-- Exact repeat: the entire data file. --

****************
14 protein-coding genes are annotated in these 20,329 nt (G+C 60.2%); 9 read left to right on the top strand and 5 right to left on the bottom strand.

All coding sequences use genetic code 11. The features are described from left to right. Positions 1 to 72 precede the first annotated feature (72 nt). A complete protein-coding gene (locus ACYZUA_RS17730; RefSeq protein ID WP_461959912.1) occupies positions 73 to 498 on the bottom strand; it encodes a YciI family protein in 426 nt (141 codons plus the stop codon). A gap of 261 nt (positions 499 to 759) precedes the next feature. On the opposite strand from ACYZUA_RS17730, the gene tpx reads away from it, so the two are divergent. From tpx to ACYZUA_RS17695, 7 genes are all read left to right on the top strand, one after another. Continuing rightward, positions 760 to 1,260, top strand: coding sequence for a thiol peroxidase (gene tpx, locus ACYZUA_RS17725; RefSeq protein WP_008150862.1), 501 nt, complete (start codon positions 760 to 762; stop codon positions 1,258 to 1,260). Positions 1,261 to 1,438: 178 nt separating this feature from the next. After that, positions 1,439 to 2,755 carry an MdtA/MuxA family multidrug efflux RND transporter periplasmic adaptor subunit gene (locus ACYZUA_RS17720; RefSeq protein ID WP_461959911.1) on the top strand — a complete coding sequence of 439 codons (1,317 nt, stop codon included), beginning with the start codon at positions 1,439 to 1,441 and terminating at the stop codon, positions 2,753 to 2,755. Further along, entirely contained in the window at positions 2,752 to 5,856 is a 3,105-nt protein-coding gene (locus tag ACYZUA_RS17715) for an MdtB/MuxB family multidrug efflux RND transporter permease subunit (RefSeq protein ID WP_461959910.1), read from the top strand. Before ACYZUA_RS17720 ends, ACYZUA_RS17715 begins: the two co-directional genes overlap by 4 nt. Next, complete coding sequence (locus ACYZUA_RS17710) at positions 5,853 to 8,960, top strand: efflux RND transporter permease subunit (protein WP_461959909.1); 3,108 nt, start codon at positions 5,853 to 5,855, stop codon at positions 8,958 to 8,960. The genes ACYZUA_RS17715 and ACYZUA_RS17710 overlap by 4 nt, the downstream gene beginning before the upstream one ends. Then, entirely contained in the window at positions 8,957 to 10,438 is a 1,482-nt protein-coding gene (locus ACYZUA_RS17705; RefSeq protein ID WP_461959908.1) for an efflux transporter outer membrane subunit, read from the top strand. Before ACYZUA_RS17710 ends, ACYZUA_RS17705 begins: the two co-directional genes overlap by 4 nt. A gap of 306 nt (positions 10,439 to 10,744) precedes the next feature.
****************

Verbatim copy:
14 protein-coding genes are annotated in these 20,329 nt (G+C 60.2%); 9 read left to right on the top strand and 5 right to left on the bottom strand.

All coding sequences use genetic code 11. The features are described from left to right. Positions 1 to 72 precede the first annotated feature (72 nt). A complete protein-coding gene (locus ACYZUA_RS17730; RefSeq protein ID WP_461959912.1) occupies positions 73 to 498 on the bottom strand; it encodes a YciI family protein in 426 nt (141 codons plus the stop codon). A gap of 261 nt (positions 499 to 759) precedes the next feature. On the opposite strand from ACYZUA_RS17730, the gene tpx reads away from it, so the two are divergent. From tpx to ACYZUA_RS17695, 7 genes are all read left to right on the top strand, one after another. Continuing rightward, positions 760 to 1,260, top strand: coding sequence for a thiol peroxidase (gene tpx, locus ACYZUA_RS17725; RefSeq protein WP_008150862.1), 501 nt, complete (start codon positions 760 to 762; stop codon positions 1,258 to 1,260). Positions 1,261 to 1,438: 178 nt separating this feature from the next. After that, positions 1,439 to 2,755 carry an MdtA/MuxA family multidrug efflux RND transporter periplasmic adaptor subunit gene (locus ACYZUA_RS17720; RefSeq protein ID WP_461959911.1) on the top strand — a complete coding sequence of 439 codons (1,317 nt, stop codon included), beginning with the start codon at positions 1,439 to 1,441 and terminating at the stop codon, positions 2,753 to 2,755. Further along, entirely contained in the window at positions 2,752 to 5,856 is a 3,105-nt protein-coding gene (locus tag ACYZUA_RS17715) for an MdtB/MuxB family multidrug efflux RND transporter permease subunit (RefSeq protein ID WP_461959910.1), read from the top strand. Before ACYZUA_RS17720 ends, ACYZUA_RS17715 begins: the two co-directional genes overlap by 4 nt. Next, complete coding sequence (locus ACYZUA_RS17710) at positions 5,853 to 8,960, top strand: efflux RND transporter permease subunit (protein WP_461959909.1); 3,108 nt, start codon at positions 5,853 to 5,855, stop codon at positions 8,958 to 8,960. The genes ACYZUA_RS17715 and ACYZUA_RS17710 overlap by 4 nt, the downstream gene beginning before the upstream one ends. Then, entirely contained in the window at positions 8,957 to 10,438 is a 1,482-nt protein-coding gene (locus ACYZUA_RS17705; RefSeq protein ID WP_461959908.1) for an efflux transporter outer membrane subunit, read from the top strand. Before ACYZUA_RS17710 ends, ACYZUA_RS17705 begins: the two co-directional genes overlap by 4 nt. A gap of 306 nt (positions 10,439 to 10,744) precedes the next feature.